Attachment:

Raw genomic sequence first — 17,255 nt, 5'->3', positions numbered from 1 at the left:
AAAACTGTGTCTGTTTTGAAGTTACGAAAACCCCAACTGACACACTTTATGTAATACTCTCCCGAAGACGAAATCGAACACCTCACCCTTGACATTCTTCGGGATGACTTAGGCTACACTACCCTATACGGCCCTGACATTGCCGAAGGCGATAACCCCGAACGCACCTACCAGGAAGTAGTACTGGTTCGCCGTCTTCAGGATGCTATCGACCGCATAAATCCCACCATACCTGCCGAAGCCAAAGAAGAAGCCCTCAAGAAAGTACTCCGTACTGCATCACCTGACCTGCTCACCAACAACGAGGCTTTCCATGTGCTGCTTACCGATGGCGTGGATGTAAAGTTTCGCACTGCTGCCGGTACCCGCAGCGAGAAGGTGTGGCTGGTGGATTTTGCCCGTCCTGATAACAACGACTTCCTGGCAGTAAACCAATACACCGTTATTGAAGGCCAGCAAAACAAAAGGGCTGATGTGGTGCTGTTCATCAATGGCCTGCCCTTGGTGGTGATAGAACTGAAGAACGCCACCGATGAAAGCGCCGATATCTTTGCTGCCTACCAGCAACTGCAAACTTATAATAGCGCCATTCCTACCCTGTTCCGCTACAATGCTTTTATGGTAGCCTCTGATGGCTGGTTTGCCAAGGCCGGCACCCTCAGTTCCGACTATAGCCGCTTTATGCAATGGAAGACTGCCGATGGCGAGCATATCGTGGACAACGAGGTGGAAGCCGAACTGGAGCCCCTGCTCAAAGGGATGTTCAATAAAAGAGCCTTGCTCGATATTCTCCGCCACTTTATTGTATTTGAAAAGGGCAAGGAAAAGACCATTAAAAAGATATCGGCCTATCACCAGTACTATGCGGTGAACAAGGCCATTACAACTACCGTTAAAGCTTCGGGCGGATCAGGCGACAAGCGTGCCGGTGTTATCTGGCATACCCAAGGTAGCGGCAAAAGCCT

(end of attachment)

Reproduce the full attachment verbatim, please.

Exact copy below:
Raw genomic sequence first — 17,255 nt, 5'->3', positions numbered from 1 at the left:
AAAACTGTGTCTGTTTTGAAGTTACGAAAACCCCAACTGACACACTTTATGTAATACTCTCCCGAAGACGAAATCGAACACCTCACCCTTGACATTCTTCGGGATGACTTAGGCTACACTACCCTATACGGCCCTGACATTGCCGAAGGCGATAACCCCGAACGCACCTACCAGGAAGTAGTACTGGTTCGCCGTCTTCAGGATGCTATCGACCGCATAAATCCCACCATACCTGCCGAAGCCAAAGAAGAAGCCCTCAAGAAAGTACTCCGTACTGCATCACCTGACCTGCTCACCAACAACGAGGCTTTCCATGTGCTGCTTACCGATGGCGTGGATGTAAAGTTTCGCACTGCTGCCGGTACCCGCAGCGAGAAGGTGTGGCTGGTGGATTTTGCCCGTCCTGATAACAACGACTTCCTGGCAGTAAACCAATACACCGTTATTGAAGGCCAGCAAAACAAAAGGGCTGATGTGGTGCTGTTCATCAATGGCCTGCCCTTGGTGGTGATAGAACTGAAGAACGCCACCGATGAAAGCGCCGATATCTTTGCTGCCTACCAGCAACTGCAAACTTATAATAGCGCCATTCCTACCCTGTTCCGCTACAATGCTTTTATGGTAGCCTCTGATGGCTGGTTTGCCAAGGCCGGCACCCTCAGTTCCGACTATAGCCGCTTTATGCAATGGAAGACTGCCGATGGCGAGCATATCGTGGACAACGAGGTGGAAGCCGAACTGGAGCCCCTGCTCAAAGGGATGTTCAATAAAAGAGCCTTGCTCGATATTCTCCGCCACTTTATTGTATTTGAAAAGGGCAAGGAAAAGACCATTAAAAAGATATCGGCCTATCACCAGTACTATGCGGTGAACAAGGCCATTACAACTACCGTTAAAGCTTCGGGCGGATCAGGCGACAAGCGTGCCGGTGTTATCTGGCATACCCAAGGTAGCGGCAAAAGCCT